The Janssen Pharmaceutical Companies of Johnson & Johnson today announced that the Phase 3 CARTITUDE-4 study evaluating CARVYKTI® (ciltacabtagene autoleucel; cilta-cel) versus pomalidomide, bortezomib, and dexamethasone (PVd) or daratumumab, pomalidomide, and dexamethasone (DPd) for the treatment of patients with relapsed and lenalidomide-refractory multiple myeloma met its primary endpoint of significant improvement in progression-free survival (PFS) at the first pre-specified interim analysis. As a result of meeting the primary endpoint, the Independent Data Monitoring Committee recommended the unblinding of the study.
“The CARTITUDE-4 study represents the first Phase 3 program in our comprehensive clinical development strategy for CARVYKTI, and further demonstrates our commitment to advance the treatment of patients with relapsed/refractory multiple myeloma,” said Jordan Schecter, M.D., Vice President, Clinical Development Cellular Therapy Program, Janssen Research & Development, LLC. “We look forward to the presentation of the data from the CARTITUDE-4 study at a future medical meeting.”
CARTITUDE-4 (NCT04181827) is the first randomized Phase 3 study evaluating the efficacy and safety of CARVYKTI®. The study compares CARVYKTI® with standard of care treatments PVd or DPd in adult patients with relapsed and lenalidomide-refractory multiple myeloma who received one to three prior lines of therapy. The primary endpoint of the study is PFS; safety, overall survival, minimal residual disease negative rate and overall response rate are secondary endpoints. Patients enrolled in the CARTITUDE-4 study will continue to be followed for primary, secondary and exploratory endpoints for the duration of the study.
Results from the CARTITUDE-4 study will be presented at an upcoming scientific congress and shared with health authorities in planned submission applications.
About CARVYKTI® (ciltacabtagene autoleucel)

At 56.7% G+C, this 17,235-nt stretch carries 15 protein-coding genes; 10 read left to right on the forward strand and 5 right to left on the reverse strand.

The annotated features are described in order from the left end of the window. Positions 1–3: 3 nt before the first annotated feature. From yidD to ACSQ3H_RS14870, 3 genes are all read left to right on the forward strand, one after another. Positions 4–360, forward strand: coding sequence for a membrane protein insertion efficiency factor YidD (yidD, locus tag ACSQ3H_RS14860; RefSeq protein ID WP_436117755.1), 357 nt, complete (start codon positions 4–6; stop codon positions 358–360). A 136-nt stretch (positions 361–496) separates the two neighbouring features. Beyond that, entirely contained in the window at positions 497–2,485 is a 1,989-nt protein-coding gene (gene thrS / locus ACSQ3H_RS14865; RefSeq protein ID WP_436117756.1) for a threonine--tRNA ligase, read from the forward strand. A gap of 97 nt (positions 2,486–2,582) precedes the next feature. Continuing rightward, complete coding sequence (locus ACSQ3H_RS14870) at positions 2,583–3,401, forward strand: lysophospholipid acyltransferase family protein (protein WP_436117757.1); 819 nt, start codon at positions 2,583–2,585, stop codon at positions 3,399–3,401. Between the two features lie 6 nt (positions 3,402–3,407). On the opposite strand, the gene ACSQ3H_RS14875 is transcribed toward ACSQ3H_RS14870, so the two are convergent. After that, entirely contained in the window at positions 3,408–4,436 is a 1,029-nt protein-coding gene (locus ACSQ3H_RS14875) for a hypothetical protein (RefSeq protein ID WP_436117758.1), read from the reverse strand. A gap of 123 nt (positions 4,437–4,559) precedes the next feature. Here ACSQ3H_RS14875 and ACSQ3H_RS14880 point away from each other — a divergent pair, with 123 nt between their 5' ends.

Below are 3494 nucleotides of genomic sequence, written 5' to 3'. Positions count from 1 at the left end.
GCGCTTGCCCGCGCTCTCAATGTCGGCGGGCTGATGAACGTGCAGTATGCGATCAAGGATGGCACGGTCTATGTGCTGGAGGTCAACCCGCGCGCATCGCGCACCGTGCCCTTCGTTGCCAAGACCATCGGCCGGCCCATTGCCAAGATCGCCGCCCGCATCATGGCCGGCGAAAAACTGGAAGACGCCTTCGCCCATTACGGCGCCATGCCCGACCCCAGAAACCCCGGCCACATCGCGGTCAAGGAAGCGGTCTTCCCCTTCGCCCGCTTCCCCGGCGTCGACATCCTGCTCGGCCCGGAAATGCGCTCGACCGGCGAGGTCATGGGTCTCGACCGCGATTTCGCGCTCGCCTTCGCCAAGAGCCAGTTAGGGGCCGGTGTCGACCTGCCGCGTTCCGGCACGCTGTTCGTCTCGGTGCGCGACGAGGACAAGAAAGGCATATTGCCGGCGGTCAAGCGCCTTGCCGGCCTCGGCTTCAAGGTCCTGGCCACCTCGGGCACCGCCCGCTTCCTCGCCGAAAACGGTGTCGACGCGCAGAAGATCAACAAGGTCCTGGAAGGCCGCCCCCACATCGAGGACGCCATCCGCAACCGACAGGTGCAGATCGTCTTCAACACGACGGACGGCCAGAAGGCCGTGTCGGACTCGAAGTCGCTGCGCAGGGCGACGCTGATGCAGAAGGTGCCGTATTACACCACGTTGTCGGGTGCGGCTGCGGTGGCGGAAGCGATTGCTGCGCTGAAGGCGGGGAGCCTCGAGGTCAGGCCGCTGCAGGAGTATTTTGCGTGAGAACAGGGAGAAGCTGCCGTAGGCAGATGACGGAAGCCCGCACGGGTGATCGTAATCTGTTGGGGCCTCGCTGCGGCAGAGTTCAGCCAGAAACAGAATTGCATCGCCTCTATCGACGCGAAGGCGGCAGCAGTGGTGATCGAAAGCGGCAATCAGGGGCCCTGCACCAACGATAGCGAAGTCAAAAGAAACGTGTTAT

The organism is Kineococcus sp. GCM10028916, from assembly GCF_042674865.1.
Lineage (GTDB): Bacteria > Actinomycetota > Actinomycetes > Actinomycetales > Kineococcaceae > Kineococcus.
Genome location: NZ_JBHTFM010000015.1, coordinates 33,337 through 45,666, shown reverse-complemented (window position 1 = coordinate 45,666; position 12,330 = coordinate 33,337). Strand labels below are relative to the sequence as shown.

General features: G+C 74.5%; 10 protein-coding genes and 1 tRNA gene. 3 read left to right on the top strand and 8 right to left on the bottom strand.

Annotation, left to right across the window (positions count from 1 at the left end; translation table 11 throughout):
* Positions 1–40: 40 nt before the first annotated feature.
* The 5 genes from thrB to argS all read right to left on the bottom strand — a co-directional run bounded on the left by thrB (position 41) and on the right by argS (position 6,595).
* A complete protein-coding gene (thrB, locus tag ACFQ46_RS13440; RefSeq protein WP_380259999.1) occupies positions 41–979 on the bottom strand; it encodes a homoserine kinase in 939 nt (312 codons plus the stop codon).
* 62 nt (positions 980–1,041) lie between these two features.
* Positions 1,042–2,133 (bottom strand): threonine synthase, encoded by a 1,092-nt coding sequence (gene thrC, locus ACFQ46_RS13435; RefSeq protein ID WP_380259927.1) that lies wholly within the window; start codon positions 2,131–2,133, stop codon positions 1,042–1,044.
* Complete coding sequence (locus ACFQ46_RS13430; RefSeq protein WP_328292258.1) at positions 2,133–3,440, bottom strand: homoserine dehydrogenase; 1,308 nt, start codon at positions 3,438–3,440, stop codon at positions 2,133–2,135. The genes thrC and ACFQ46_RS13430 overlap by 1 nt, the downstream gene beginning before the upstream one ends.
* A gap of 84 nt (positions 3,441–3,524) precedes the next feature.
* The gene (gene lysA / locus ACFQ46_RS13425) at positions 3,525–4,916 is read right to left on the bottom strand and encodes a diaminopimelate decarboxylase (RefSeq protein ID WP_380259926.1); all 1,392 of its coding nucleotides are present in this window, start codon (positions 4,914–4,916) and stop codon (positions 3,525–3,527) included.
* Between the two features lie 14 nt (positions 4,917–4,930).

CARVYKTI® (cilta-cel) received U.S. Food and Drug Administration approval in February 2022 for the treatment of adults with relapsed or refractory multiple myeloma after four or more prior lines of therapy, including a proteasome inhibitor, an immunomodulatory agent, and an anti-CD38 monoclonal antibody. In May 2022, the European Commission granted conditional marketing authorization of CARVYKTI® (cilta-cel) for the treatment of adults with relapsed and refractory multiple myeloma who have received at least three prior therapies, including an immunomodulatory agent, a proteasome inhibitor and an anti-CD38 antibody, and have demonstrated disease progression on the last therapy. In September 2022, Japan’s Ministry of Health, Labour and Welfare (MHLW) approved CARVYKTI® (cilta-cel) for the treatment of adults with relapsed or refractory multiple myeloma in patients that have no history of CAR-positive T cell infusion therapy targeting BCMA and who have received three or more lines of therapies, including an immunomodulatory agent, a proteasome inhibitor and an anti-CD38 monoclonal antibody, and in whom multiple myeloma has not responded to or has relapsed following the most recent therapy.
CARVYKTI® is a BCMA-directed, genetically modified autologous T-cell immunotherapy, which involves reprogramming a patient’s own T-cells with a transgene encoding chimeric antigen receptor (CAR) that directs the CAR positive T-cells to eliminate cells that express BCMA. BCMA is primarily expressed on the surface of malignant multiple myeloma B-lineage cells, as well as late-stage B cells and plasma cells. The CARVYKTI® CAR protein features two BCMA-targeting single domains designed to confer high avidity against human BCMA. Upon binding to BCMA-expressing cells, the CAR promotes T-cell activation, expansion, and elimination of target cells.
In December 2017, Janssen Biotech, Inc. entered into an exclusive worldwide license and collaboration agreement with Legend Biotech USA, Inc. to develop and commercialize CARVYKTI®.
For more information, visit www.CARVYKTI.com.
About Multiple Myeloma
Multiple myeloma is an incurable blood cancer that affects a type of white blood cell called plasma cells, which are found in the bone marrow. In multiple myeloma, these plasma cells change, spread rapidly and replace normal cells in the bone marrow with tumors. In 2023, it is estimated that more than 35,000 people will be diagnosed with multiple myeloma, and more than 12,000 people will die from the disease in the U.S. While some people diagnosed with multiple myeloma initially have no symptoms, most patients are diagnosed due to symptoms that can include bone fracture or pain, low red blood cell counts, tiredness, high calcium levels, kidney problems or infections.
About the Janssen Pharmaceutical Companies of Johnson & Johnson
At Janssen, we’re creating a future where disease is a thing of the past. We’re the Pharmaceutical Companies of Johnson & Johnson, working tirelessly to make that future a reality for patients everywhere by fighting sickness with science, improving access with ingenuity, and healing hopelessness with heart. We focus on areas of medicine where we can make the biggest difference: Cardiovascular, Metabolism & Retina; Immunology; Infectious Diseases & Vaccines; Neuroscience; Oncology; and Pulmonary Hypertension.